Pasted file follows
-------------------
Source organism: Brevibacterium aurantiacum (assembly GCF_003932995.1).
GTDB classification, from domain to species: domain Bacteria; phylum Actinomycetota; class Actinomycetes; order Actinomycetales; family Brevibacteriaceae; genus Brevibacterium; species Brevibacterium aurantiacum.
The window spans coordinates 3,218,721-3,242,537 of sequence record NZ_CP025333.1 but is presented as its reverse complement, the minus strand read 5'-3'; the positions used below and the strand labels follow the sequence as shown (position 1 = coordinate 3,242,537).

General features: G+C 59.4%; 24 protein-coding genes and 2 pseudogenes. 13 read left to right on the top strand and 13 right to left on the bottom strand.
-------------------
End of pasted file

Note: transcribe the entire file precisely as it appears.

Source organism: Brevibacterium aurantiacum (assembly GCF_003932995.1).
GTDB classification, from domain to species: domain Bacteria; phylum Actinomycetota; class Actinomycetes; order Actinomycetales; family Brevibacteriaceae; genus Brevibacterium; species Brevibacterium aurantiacum.
The window spans coordinates 3,218,721-3,242,537 of sequence record NZ_CP025333.1 but is presented as its reverse complement, the minus strand read 5'-3'; the positions used below and the strand labels follow the sequence as shown (position 1 = coordinate 3,242,537).

General features: G+C 59.4%; 24 protein-coding genes and 2 pseudogenes. 13 read left to right on the top strand and 13 right to left on the bottom strand.